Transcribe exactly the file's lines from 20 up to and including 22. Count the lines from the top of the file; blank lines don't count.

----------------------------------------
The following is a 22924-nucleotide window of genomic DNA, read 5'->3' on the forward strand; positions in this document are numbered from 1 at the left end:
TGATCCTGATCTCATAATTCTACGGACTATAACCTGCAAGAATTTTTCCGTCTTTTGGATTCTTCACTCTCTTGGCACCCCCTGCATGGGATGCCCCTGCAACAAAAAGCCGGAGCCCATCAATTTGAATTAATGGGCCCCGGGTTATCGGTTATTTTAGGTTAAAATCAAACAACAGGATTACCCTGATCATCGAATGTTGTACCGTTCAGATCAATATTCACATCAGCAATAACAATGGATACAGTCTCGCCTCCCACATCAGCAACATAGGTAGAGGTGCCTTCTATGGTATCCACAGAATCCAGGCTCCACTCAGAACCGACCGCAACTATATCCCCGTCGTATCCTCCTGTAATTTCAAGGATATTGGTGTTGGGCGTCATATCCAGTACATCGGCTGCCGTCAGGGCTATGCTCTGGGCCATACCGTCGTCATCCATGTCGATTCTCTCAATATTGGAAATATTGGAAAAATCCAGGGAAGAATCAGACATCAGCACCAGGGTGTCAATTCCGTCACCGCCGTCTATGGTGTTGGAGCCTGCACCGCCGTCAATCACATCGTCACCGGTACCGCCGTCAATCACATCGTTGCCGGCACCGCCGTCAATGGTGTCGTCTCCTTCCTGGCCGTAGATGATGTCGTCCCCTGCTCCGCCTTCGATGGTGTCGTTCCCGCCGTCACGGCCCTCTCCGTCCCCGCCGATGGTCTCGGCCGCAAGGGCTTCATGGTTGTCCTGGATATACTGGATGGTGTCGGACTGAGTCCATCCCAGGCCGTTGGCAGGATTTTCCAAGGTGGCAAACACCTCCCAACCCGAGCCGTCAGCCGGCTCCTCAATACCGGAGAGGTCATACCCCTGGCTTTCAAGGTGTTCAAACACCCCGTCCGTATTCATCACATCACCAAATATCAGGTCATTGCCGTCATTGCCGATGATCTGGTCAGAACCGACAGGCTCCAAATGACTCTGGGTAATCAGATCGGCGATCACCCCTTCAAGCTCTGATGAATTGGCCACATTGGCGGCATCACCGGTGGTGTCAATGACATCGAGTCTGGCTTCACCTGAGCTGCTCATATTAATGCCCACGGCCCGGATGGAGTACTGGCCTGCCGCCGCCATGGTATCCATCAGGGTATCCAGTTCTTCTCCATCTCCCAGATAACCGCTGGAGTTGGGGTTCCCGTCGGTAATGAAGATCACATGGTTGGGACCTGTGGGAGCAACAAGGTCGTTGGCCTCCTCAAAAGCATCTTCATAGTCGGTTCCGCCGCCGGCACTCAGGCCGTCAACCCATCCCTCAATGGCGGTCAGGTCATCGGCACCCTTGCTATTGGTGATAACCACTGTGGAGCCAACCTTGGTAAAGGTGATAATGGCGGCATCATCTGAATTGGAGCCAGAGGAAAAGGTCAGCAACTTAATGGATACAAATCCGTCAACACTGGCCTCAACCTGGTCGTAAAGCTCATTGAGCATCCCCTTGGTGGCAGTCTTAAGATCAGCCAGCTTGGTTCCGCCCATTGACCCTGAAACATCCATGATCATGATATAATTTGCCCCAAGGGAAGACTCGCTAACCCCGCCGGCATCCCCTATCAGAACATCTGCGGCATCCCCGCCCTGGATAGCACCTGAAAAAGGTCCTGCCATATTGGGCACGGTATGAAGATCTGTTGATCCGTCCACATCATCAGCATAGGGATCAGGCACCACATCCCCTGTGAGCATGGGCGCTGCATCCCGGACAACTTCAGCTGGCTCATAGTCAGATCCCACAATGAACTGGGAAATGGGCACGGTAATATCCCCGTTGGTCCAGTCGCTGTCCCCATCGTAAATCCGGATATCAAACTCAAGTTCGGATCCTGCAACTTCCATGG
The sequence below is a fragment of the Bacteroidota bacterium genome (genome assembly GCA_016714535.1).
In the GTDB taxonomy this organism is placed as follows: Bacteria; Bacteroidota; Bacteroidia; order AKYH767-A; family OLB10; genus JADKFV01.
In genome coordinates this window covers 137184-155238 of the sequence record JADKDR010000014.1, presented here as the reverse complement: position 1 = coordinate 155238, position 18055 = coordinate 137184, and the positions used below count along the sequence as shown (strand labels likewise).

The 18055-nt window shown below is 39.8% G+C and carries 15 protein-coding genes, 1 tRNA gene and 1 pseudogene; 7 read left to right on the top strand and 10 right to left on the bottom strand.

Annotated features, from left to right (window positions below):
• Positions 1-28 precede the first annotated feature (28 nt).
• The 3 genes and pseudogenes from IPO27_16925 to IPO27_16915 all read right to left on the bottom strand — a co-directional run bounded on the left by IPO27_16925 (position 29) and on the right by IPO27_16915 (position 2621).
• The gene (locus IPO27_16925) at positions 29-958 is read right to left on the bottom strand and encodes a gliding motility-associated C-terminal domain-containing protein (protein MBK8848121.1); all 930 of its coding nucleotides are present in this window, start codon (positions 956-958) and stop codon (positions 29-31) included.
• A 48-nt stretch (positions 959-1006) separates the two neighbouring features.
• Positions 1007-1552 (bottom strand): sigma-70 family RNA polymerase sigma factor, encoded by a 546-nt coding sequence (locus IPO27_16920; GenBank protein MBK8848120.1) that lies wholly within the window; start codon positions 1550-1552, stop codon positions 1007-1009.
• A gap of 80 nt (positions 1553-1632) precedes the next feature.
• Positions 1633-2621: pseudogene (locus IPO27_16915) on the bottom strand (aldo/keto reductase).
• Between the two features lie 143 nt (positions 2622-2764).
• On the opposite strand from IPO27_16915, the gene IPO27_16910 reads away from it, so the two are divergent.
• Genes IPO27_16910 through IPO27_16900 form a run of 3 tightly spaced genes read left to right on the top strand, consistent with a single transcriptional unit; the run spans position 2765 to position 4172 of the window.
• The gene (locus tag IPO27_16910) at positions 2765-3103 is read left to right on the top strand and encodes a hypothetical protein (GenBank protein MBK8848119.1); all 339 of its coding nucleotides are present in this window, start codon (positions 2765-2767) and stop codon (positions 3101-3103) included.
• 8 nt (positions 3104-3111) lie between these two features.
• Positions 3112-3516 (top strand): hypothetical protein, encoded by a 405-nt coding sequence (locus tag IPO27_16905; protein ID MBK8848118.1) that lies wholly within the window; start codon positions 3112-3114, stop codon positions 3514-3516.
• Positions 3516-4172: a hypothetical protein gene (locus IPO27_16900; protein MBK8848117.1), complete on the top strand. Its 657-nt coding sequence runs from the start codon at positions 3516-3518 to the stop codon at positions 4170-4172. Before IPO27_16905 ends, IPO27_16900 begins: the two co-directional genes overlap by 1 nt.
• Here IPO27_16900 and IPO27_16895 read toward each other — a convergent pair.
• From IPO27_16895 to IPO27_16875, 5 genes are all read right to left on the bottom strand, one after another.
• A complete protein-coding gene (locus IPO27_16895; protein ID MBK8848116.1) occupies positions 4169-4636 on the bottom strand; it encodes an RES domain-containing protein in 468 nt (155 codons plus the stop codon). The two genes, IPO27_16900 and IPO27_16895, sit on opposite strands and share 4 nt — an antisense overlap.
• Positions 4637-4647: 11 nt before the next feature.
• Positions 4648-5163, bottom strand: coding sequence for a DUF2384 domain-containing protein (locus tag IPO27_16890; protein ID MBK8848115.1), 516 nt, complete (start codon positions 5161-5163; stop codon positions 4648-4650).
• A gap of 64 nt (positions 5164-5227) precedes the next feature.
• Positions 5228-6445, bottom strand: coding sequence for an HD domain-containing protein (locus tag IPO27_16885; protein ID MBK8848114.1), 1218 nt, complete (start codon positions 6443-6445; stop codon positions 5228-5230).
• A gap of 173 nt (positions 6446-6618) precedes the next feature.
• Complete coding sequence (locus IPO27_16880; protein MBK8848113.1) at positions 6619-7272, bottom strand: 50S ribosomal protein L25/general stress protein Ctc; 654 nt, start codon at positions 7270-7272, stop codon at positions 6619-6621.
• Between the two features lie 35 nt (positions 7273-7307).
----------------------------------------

• Positions 3112-3516 (top strand): hypothetical protein, encoded by a 405-nt coding sequence (locus tag IPO27_16905; protein ID MBK8848118.1) that lies wholly within the window; start codon positions 3112-3114, stop codon positions 3514-3516.
• Positions 3516-4172: a hypothetical protein gene (locus IPO27_16900; protein MBK8848117.1), complete on the top strand. Its 657-nt coding sequence runs from the start codon at positions 3516-3518 to the stop codon at positions 4170-4172. Before IPO27_16905 ends, IPO27_16900 begins: the two co-directional genes overlap by 1 nt.
• Here IPO27_16900 and IPO27_16895 read toward each other — a convergent pair.